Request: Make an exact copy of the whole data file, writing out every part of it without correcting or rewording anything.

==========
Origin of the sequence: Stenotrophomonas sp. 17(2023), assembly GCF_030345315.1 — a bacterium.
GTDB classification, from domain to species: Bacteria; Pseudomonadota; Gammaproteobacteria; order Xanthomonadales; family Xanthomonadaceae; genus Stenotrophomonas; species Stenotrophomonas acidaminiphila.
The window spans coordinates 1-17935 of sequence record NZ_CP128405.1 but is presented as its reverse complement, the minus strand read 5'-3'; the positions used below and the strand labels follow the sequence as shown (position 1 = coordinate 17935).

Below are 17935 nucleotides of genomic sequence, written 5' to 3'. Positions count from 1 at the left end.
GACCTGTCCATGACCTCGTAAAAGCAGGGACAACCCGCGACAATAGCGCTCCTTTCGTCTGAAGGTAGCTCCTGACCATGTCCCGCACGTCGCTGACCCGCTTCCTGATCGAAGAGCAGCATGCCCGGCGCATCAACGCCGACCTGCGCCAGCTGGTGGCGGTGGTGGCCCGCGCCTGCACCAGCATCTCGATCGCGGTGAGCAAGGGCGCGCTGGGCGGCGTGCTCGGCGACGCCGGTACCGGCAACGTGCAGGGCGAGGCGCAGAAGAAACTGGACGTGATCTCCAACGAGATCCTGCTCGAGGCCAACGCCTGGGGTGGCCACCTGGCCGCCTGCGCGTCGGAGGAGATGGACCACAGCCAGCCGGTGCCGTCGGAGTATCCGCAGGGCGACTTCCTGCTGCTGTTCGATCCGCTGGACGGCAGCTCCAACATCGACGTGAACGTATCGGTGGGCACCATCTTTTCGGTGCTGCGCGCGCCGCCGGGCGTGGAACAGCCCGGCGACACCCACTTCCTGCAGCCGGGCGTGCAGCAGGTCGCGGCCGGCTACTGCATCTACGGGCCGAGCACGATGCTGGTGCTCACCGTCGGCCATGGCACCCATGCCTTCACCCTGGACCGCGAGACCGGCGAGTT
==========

Origin of the sequence: Stenotrophomonas sp. 17(2023), assembly GCF_030345315.1 — a bacterium.
GTDB classification, from domain to species: Bacteria; Pseudomonadota; Gammaproteobacteria; order Xanthomonadales; family Xanthomonadaceae; genus Stenotrophomonas; species Stenotrophomonas acidaminiphila.
The window spans coordinates 1-17935 of sequence record NZ_CP128405.1 but is presented as its reverse complement, the minus strand read 5'-3'; the positions used below and the strand labels follow the sequence as shown (position 1 = coordinate 17935).

Below are 17935 nucleotides of genomic sequence, written 5' to 3'. Positions count from 1 at the left end.
GACCTGTCCATGACCTCGTAAAAGCAGGGACAACCCGCGACAATAGCGCTCCTTTCGTCTGAAGGTAGCTCCTGACCATGTCCCGCACGTCGCTGACCCGCTTCCTGATCGAAGAGCAGCATGCCCGGCGCATCAACGCCGACCTGCGCCAGCTGGTGGCGGTGGTGGCCCGCGCCTGCACCAGCATCTCGATCGCGGTGAGCAAGGGCGCGCTGGGCGGCGTGCTCGGCGACGCCGGTACCGGCAACGTGCAGGGCGAGGCGCAGAAGAAACTGGACGTGATCTCCAACGAGATCCTGCTCGAGGCCAACGCCTGGGGTGGCCACCTGGCCGCCTGCGCGTCGGAGGAGATGGACCACAGCCAGCCGGTGCCGTCGGAGTATCCGCAGGGCGACTTCCTGCTGCTGTTCGATCCGCTGGACGGCAGCTCCAACATCGACGTGAACGTATCGGTGGGCACCATCTTTTCGGTGCTGCGCGCGCCGCCGGGCGTGGAACAGCCCGGCGACACCCACTTCCTGCAGCCGGGCGTGCAGCAGGTCGCGGCCGGCTACTGCATCTACGGGCCGAGCACGATGCTGGTGCTCACCGTCGGCCATGGCACCCATGCCTTCACCCTGGACCGCGAGACCGGCGAGTT